While the outgoing president of the ECB may have prevented the break-up of the eurozone, the bank’s zero-rate policies and €4.65trn of cash injections have failed to lift the economies of the 19-country bloc, and they are again facing a recession in the making.

That is in sharp contrast to the US, where strong growth has given the Federal Reserve more room to boost the economy, although it likely has less need to do so than the eurozone, where bond yields for many countries are mired in negative territory.

The performance of Germany, the industrial powerhouse of the EU, looks to be even worse than that of the UK, where the self-inflicted wounds of Brexit are slowing the economy.

After the German Purchasing Managers Index reading came in at 43.6 in August, expectations are that its economy will have contracted for two consecutive quarters by the end of September, while the UK will have bounced back from the output it lost in the second quarter of the year.

“Signs of stabilisation are few, and the question remains if the manufacturing sector recession will spill over to other parts of the economy, delaying a potential recovery later this year,” said Jeroen Blokland, a portfolio manager at Dutch asset manager Robeco.

With the ECB set to cut and possibly take its key rates below zero, that puts it at odds with the Fed. The US central bank indicated in its own minutes, issued on Wednesday, that its one interest cut had been for insurance purposes, and its rate setters were deeply divided on whether additional cuts were necessary.

The Fed could, at most, deliver another half a percentage point of cuts, based on its current projections, versus market pricing of cuts up to 1-1/4pc by the end of next year.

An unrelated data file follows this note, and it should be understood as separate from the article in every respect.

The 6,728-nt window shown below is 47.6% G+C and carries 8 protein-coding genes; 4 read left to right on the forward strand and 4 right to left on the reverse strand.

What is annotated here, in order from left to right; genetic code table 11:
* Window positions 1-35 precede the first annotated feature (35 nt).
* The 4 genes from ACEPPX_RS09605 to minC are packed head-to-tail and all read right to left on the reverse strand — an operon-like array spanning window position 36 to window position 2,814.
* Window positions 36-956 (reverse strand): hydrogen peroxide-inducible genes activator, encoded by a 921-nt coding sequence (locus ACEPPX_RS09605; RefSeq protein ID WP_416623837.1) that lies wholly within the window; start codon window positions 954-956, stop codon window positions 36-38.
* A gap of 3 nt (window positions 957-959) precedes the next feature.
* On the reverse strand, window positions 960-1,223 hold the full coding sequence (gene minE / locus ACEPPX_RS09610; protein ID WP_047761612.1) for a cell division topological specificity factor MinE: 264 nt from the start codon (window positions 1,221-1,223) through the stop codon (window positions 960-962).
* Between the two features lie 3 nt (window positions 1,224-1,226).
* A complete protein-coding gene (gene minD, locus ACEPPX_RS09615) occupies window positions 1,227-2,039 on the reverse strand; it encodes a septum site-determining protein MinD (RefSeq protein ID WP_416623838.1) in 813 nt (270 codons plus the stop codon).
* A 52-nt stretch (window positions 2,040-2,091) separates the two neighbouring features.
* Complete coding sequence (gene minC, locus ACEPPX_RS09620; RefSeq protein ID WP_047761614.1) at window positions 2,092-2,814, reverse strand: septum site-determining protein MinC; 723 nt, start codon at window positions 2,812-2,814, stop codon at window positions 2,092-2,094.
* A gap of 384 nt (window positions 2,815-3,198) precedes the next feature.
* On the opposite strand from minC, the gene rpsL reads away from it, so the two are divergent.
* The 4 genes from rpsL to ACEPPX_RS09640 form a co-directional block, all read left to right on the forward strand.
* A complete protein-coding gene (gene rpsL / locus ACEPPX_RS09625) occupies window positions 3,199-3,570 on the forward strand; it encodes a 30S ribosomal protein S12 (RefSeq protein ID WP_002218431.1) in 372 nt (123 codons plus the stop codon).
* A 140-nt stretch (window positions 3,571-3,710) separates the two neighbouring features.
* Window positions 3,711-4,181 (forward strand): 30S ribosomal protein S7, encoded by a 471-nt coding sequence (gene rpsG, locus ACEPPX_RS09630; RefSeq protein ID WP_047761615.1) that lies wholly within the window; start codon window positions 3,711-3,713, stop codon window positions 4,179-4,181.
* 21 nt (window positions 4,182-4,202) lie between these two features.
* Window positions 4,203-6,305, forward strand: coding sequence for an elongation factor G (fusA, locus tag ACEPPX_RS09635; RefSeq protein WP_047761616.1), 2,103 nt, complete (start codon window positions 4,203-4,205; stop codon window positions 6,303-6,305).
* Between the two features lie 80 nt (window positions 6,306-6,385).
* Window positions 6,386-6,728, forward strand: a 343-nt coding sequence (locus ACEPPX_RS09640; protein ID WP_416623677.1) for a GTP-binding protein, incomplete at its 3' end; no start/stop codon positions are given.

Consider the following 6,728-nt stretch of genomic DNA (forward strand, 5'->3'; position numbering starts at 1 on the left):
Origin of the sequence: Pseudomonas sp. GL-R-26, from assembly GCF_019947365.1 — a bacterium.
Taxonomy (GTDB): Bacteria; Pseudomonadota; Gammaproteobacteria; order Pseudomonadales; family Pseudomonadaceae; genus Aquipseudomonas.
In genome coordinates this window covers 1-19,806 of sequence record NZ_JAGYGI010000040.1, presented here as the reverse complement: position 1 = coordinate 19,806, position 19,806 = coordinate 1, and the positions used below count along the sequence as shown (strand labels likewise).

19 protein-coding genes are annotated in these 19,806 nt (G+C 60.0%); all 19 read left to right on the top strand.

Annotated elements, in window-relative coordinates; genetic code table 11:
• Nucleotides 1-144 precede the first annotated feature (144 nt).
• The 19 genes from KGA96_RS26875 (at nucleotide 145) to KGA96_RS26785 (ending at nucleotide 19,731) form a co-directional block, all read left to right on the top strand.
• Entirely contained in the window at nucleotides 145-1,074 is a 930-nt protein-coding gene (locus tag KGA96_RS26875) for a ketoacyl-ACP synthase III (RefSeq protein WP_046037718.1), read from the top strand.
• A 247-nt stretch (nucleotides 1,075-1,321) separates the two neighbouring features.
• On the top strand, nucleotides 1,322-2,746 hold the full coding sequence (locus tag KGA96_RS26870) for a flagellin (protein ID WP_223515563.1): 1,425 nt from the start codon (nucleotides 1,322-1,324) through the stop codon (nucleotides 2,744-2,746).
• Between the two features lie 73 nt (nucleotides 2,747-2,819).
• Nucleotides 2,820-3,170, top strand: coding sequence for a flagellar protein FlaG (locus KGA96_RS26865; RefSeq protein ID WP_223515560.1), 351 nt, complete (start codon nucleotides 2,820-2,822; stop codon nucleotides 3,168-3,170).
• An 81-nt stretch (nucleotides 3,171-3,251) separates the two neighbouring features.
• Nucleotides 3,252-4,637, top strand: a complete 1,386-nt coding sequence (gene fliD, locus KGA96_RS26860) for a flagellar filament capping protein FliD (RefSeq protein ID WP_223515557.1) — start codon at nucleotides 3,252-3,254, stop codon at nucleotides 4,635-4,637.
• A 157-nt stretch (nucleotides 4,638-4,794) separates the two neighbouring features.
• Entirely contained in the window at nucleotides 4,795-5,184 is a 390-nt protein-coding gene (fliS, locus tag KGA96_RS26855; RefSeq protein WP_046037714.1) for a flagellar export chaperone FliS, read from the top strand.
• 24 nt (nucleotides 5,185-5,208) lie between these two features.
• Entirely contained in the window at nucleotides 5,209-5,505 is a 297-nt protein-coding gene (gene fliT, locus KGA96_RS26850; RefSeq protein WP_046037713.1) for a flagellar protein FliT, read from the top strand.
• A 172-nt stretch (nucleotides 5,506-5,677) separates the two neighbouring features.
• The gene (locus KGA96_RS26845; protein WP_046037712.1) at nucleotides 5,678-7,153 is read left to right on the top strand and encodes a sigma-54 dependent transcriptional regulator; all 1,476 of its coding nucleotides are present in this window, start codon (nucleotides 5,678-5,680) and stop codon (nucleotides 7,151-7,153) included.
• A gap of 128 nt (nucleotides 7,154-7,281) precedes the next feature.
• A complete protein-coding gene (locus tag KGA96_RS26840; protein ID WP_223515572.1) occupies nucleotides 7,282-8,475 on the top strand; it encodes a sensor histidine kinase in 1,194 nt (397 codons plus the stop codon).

That raises the question once more as to whether the world economy can fully recover when the Federal Reserve and the ECB are pulling in different directions.

They did so in 2011 and from 2015 onwards, when the Fed embarked on a sustained series of interest rate rises.

The difference between the two central banks did not escape US president Donald Trump, who has criticised the Fed and says that ECB cuts are aimed at deliberately weakening the euro.

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Debt costs up for business despite ECB rate-cut talk

Debt costs up for business despite ECB rate-cut talk

Borrowing costs for small and mid-sized businesses in Ireland increased in the first three months of the year, despite the wider speculation in the economy that interest rates will fall.

Irish SMEs already pay some of the highest borrowing costs in Europe.

The latest Central Bank data on credit for small and medium enterprises (SMEs) indicates that firms remain extremely cautious about borrowing.

Despite Ireland having one of the fastest-growing economies in the EU, gross new lending to Irish-resident SMEs slowed to €1.1bn in the first quarter of 2019 from the previous quarter’s €1.5bn flow.

Debt repayments exceeded new lending to all Irish SMEs by €397m in the period.

Nervousness ahead of Brexit, originally scheduled to happen on March 31 is likely to have been an issue, according to Investec Ireland chief economist Philip O’Sullivan.

“When set against the backdrop of heightened Brexit uncertainty and international trade spats, it is not a surprise to see that Irish SMEs adopted a defensive posture with regard to leverage in the opening months of 2019,” he said.

Of the 15 segments of SMEs tracked, only three saw an increase in new lending activity.

Even so, the credit data suggests the economy is performing highly despite continuing to deleverage, he said.

Borrowing costs are rising, however.

The weighted average interest rates on outstanding SME loans increased slightly in the first quarter of this year to 3.51pc.